As I say, it's not my preferred cup of blood. But I didn't grow up with it, hear my grandfather, father, and uncles trade stories about the bravest matadors, the fiercest bulls, the closest scrapes, and the horrifying gorings by the toreros.
It's not the only sport they talk about over there, of course. Soccer is huge in Barcelona. And because they are in Catalonia, they have the perpetual sport of politics, usually a view opposite Madrid's, to sustain their sporting pleasure (Quebec has this, plus hockey).
Absent the potential of death centered in the game, a bullfighting fan might look at the NFL or NHL the way most of us look at candlepin bowling, miniature golf, bumper boats, and decaf cappuccino. Again, I just think it's how you're raised, and if that happened to be near a bull ring, it has been OK for a very long time.
With bullfighting out of Barcelona, there's one big winner, the bull, who is now spared the matador's killing sword and a life ending on an arena's sandy floor with thousands cheering on the guy with the natty, filigreed costume and colorful cape.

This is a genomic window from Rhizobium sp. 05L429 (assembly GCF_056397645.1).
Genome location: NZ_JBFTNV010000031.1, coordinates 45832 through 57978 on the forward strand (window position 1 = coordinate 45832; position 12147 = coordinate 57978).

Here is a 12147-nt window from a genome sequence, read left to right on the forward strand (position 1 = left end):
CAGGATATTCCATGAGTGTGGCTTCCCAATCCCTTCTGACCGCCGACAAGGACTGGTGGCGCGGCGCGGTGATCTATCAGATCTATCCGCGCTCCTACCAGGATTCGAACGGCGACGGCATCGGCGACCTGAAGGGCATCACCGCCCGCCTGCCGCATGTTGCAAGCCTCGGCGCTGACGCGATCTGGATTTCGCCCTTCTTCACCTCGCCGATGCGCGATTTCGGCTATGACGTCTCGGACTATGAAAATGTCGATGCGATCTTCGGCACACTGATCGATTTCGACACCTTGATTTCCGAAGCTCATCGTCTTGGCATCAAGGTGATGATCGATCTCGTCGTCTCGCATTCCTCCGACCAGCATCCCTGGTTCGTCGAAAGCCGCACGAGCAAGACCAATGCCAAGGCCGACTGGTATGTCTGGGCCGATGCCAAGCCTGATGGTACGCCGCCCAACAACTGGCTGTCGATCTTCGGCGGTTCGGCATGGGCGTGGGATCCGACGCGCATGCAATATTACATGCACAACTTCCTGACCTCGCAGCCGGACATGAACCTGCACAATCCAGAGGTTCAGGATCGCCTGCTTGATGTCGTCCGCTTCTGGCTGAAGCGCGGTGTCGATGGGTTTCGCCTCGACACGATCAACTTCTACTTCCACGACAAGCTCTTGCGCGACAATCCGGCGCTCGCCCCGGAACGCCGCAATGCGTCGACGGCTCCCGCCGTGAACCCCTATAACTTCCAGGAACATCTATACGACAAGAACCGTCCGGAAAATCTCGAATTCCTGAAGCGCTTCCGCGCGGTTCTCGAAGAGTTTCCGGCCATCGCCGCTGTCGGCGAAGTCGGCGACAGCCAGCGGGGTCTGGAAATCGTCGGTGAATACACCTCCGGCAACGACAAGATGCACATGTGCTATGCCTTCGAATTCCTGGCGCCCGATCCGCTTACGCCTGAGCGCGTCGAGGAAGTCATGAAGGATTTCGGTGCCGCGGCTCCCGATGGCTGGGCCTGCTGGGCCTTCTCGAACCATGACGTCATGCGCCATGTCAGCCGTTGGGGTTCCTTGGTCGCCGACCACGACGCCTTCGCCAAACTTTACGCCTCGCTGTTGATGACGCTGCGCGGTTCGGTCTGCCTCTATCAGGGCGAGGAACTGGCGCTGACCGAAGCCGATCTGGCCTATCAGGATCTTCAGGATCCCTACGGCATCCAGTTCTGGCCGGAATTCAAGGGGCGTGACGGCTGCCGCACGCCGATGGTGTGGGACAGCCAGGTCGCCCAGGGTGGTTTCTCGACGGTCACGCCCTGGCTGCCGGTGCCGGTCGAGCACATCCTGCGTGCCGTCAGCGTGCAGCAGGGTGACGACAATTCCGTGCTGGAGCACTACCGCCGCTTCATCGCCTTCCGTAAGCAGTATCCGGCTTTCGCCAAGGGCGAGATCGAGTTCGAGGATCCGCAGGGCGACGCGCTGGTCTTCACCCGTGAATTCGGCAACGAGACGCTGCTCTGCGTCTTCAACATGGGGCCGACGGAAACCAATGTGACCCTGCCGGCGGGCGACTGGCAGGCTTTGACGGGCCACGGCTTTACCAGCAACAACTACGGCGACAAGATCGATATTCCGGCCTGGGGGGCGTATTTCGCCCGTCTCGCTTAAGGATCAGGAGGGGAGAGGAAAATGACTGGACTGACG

Otherwise, the matadors lose, the fans lose, and most of all, a culture gets altered, a piece of it rendered silent, removed. And while many deem that a wonderful triumph for the bulls and animal rights supporters, it is also yet another step toward a homogenized world.
Granted, bullfighting has never been pretty. Maybe it wasn't meant for kids (RTVE, the state-controlled broadcaster, recently stopped showing it for that reason). By 21st century sensibilities, it was probably a century or two past its prime. But it was also undeniably a unique, cherished part of that city for centuries, embedded in its culture, its people, its calendar, its life.
When something like that comes to an end, even if the reasons are more good than bad, what people have been asked to forget is worth remembering.